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A unifying motor control framework for task-specific dystonia


Task-specific dystonia is a movement disorder characterized by a painless loss of dexterity specific to a particular motor skill. This disorder is prevalent among writers, musicians, dancers and athletes. No current treatment is predictably effective, and the disorder generally ends the careers of affected individuals. Traditional disease models of dystonia have a number of limitations with regard to task-specific dystonia. We therefore discuss emerging evidence that the disorder has its origins within normal compensatory mechanisms of a healthy motor system in which the representation and reproduction of motor skill are disrupted. We describe how risk factors for task-specific dystonia can be stratified and translated into mechanisms of dysfunctional motor control. The proposed model aims to define new directions for experimental research and stimulate therapeutic advances for this highly disabling disorder.

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Figure 1: Motor hierarchy in skill learning.
Figure 2: Evidence for a motor hierarchy.
Figure 3: Components required for skill performance and the dynamic interactions between risk factors.
Figure 4: Vulnerabilities of highly skilled representations.
Figure 5: The development of task-specific dystonia.


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A.S. is funded by a Guarantors of Brain Clinical Research Fellowship and a Chadburn Clinical Lectureship. K.K. is funded by Sir Henry Wellcome Fellowship no. 098881/Z/12/Z. M.J.E. is partially funded by a UK National Institute for Health Research (NIHR) grant.

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A.S. and K.K. collated data and papers relevant to the article, developed its content, and wrote the manuscript. J.C.R. and M.J.E. contributed substantially to discussions of the article content and to review of the manuscript.

Corresponding authors

Correspondence to Anna Sadnicka or Katja Kornysheva.

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Competing interests

A.S. and K.K. declare that they have no competing interests. J.C.R. declares that he has received speaker's travel costs from the Movement Disorders Society. M.J.E. declares that he receives royalties for the Oxford Specialist Handbook of Parkinson's Disease and Other Movement Disorders (Oxford University Press, 2008) and that he has received speaker's honoraria from UCB pharmaceuticals.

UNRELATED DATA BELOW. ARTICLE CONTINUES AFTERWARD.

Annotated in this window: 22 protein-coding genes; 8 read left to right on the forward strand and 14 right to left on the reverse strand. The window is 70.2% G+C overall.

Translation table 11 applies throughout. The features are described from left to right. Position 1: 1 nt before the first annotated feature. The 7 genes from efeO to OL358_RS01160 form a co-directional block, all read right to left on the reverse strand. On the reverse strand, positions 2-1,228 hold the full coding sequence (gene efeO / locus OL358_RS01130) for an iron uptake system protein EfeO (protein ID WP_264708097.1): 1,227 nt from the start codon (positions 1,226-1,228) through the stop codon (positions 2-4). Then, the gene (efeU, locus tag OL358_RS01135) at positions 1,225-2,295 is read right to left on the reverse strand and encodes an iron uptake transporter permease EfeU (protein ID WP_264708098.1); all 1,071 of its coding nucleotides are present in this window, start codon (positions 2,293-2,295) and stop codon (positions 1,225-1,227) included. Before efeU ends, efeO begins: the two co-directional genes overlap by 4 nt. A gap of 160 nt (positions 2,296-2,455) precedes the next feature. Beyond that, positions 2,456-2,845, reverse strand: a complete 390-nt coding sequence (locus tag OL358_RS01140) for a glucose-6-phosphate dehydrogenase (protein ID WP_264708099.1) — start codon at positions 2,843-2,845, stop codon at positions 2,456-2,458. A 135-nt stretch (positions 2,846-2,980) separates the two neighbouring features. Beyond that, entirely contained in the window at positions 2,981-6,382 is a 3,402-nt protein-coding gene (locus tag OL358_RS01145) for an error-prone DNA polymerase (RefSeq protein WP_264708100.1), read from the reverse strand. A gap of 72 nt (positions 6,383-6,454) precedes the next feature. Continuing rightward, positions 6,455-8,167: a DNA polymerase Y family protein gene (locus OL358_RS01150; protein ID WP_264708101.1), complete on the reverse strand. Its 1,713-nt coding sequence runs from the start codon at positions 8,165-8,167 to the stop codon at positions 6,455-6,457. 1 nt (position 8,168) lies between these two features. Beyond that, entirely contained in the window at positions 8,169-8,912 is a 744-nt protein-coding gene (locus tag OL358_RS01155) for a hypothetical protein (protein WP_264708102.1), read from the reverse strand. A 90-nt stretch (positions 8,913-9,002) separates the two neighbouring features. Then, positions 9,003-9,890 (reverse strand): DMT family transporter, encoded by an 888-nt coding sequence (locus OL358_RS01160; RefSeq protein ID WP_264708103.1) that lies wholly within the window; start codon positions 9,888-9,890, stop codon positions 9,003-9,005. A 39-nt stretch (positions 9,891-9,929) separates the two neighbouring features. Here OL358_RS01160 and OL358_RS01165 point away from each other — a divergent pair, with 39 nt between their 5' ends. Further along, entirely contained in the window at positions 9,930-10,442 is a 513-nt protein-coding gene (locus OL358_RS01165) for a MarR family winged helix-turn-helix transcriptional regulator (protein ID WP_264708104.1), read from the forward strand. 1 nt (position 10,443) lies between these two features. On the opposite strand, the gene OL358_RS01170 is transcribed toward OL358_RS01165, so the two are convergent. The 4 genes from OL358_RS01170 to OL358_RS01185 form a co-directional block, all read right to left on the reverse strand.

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A mode of motor control in which movements operate with very little conscious knowledge of the actions required to perform them.


Collection of elementary units that are inter-associated, stored in memory as one unit, and act as a coherent, integrated group when retrieved.


A movement disorder characterized by sustained or intermittent muscle contractions causing abnormal movements, abnormal postures or both.


The degree to which a single finger can move without unintended movements of the other fingers of the same hand.

Motor hierarchy

A functional hierarchy of the motor system, with each level having specific roles in motor encoding and control of movement.

Motor synergies

Elemental action units, characterized by groups of weighted muscle activations that are coordinated in space and time.


Activity in neural substrates containing information about the external or internal state of the system, including motor output.

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Sadnicka, A., Kornysheva, K., Rothwell, J. et al. A unifying motor control framework for task-specific dystonia. Nat Rev Neurol 14, 116–124 (2018).

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